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everything because of my other committee obligations. but i think that he abused his power. i think that he tried to interfere with elections. i think there was bribery involved. a lot of different thingsment i don't think he's following the constitution. >> how many days left in this congressional calendar? >> we go back on tuesday. so we have next week. we're supposed to get out on december 12th. >> that's a short timeline left. >> i don't think that's gonna happen, though. >> let me ask you this. i know there's impeachment going on. and there's a decision whether or not to send articles to the senate in a very quick fashion. i know democrats want to do it quickly. but what about the other stuff? there is a government funding bill that needs to pass. where do you stand on that? >> i think it needs to pass. >> how close are we to getting it passed? >> i think it will pass. i don't think anyone wants to see the government shut down. we've been there, done that. i don't think democrats or republicans want to see that
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happen. and one thing the speaker's always talked about. yes, we are investigating but we're also legislating, too. we've passed about 400 bills we sent to the senate, 275 of them have been bipartisan. from, you know, i've been working on maternal mortality. that came out of enc in a bipartisan way. we've sent the gun-violence prevention bills over. we've sent hr1 about ethics. hr4, you know, voting rights. but nothing is being taken up. >> what about usmca? >> they're still working on that. i'm hoping that we can get to a yes really quickly. >> where is the divide right now? >> i think it has to do with workers' rights. and that's very important in the united states. my district is urban, suburban, and rural. so it's really tough because my farmers have really suffered. and they want to see this happen. so i know we're trying to get to yes. and the negotiators, those involved, are trying to get to
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yes. >> the president was just in afghanistan. he talked about reopening talks with the taliban. do you think that's a fruitful endeavor? >> coming from him, no. i -- i -- i just don't trust him anymore. i just think it's a ploy. all of a sudden, you know, a surprise visit. he's been the president, what, 3 1/2 plus years and this is his first visit. so i just don't trust why he does the things that he does. but, of course,we ca we can get peace, that's what we all want. >> republicans have said just to go back to impeachment that this is a foregone conclusion for democrats. that they've wanted to impeach him from the start. and they say that this is a decision that should be left with the public. and there are independents out there and might even be some democrats who agree with this. that maybe the process is a little too political for this moment in time. nancy pelosi has said that saids a threat to the 2020 election, and that's why this impeachment process needs to go through. do you think that that argument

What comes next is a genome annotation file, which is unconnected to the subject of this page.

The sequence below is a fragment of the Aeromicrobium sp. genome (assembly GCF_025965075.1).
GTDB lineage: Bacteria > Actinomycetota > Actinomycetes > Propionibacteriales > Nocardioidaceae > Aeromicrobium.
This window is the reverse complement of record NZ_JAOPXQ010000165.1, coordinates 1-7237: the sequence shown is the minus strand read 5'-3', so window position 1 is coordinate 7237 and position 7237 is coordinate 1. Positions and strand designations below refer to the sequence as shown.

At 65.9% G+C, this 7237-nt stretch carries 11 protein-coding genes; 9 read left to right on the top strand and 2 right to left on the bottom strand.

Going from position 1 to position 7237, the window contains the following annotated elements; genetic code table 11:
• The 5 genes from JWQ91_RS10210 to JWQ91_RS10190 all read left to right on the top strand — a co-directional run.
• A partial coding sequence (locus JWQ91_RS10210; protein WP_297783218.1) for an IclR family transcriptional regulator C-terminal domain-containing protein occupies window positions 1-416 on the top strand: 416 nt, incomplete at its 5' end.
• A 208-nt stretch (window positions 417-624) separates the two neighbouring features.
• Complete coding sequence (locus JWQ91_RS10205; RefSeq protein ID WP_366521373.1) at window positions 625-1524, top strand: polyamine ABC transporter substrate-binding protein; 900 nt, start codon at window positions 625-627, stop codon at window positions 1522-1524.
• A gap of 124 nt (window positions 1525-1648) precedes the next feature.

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is being made soundly enough, cogently enough to enough of the american public to move the needle? >> the bottom line is we are doing our jobs, and no one wants to be here, no one wants to impeach the president. and the message they are trying to pass along that we wanted to do this from the beginning, yes, we were disappointed that he won, but there is a respect for the office, and we want him to succeed because if the president succeeds, hopefully the country is succeeding. so i don't buy that that it's political. but i see what the people are saying let the voters choose. but we have to do our job also. >> thanks for joining us. usually we only get tri-staters. >> i'm a native. i'm here visiting for thanksgiving. >> well, we love to have you and happy black friday, i guess. and now with the holiday season officially underway, we have much to be thankful for including the very food on our
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tables. but it has been a difficult year for some of the nation's largest food processors, u.s. dairy farmers. nbc's vaughn hillyard traveled to beaver dam, wisconsin, and spoke with two small dairy farmers who are determined to hold on despite plummeting milk prices. >> reporter: for dale, farming is in his blood. a fourth-generation dairy farmer. he and his father work land in beaver dam, wisconsin, that's been in the family more than a century. farming has always been tough but never as tough as it is now. >> guys have been going out. there's less and less dairymen every year in the state of wisconsin. >> reporter: milk prices have plummeted 40% in recent years and contributing to a rise in farmer suicides. amid this backdrop, u.s. agriculture secretary sonny purdue sparked outrage early this fall when he suggested it was up to small farms to grow or
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struggle to survive. he told an agriculture reporter. >> in america, the big get bigger and the small go out. it's very difficult on an economy of scale to survive, milking 40, 50, or 60 or even a hundred cows. >> do you think he understands the dairy industry? >> maybe? he's not here. he's a little removed, i think, from the dairy industry. getting bigger is not always better. you can invest, you can borrow, but you still got to have the income on the other end to brick it back in. and it's not there. >> reporter: their solution? stay small. they have 70 cows and kept at low, it's the only way to ride out the current storm. just down the road the peepers' neighbor did invest in technology to grow her 160-cow farm because she says human labor was getting harder to find and keep. now three robots do the milking. but at a price, $220,000 each.